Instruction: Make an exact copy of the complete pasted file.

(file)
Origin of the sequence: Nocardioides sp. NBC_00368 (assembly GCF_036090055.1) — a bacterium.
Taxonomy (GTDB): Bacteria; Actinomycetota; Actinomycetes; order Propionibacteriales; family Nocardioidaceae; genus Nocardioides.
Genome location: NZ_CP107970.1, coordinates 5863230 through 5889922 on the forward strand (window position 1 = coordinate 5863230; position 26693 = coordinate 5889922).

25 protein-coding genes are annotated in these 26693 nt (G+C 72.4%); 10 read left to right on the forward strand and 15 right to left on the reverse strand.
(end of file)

Origin of the sequence: Nocardioides sp. NBC_00368 (assembly GCF_036090055.1) — a bacterium.
Taxonomy (GTDB): Bacteria; Actinomycetota; Actinomycetes; order Propionibacteriales; family Nocardioidaceae; genus Nocardioides.
Genome location: NZ_CP107970.1, coordinates 5863230 through 5889922 on the forward strand (window position 1 = coordinate 5863230; position 26693 = coordinate 5889922).

25 protein-coding genes are annotated in these 26693 nt (G+C 72.4%); 10 read left to right on the forward strand and 15 right to left on the reverse strand.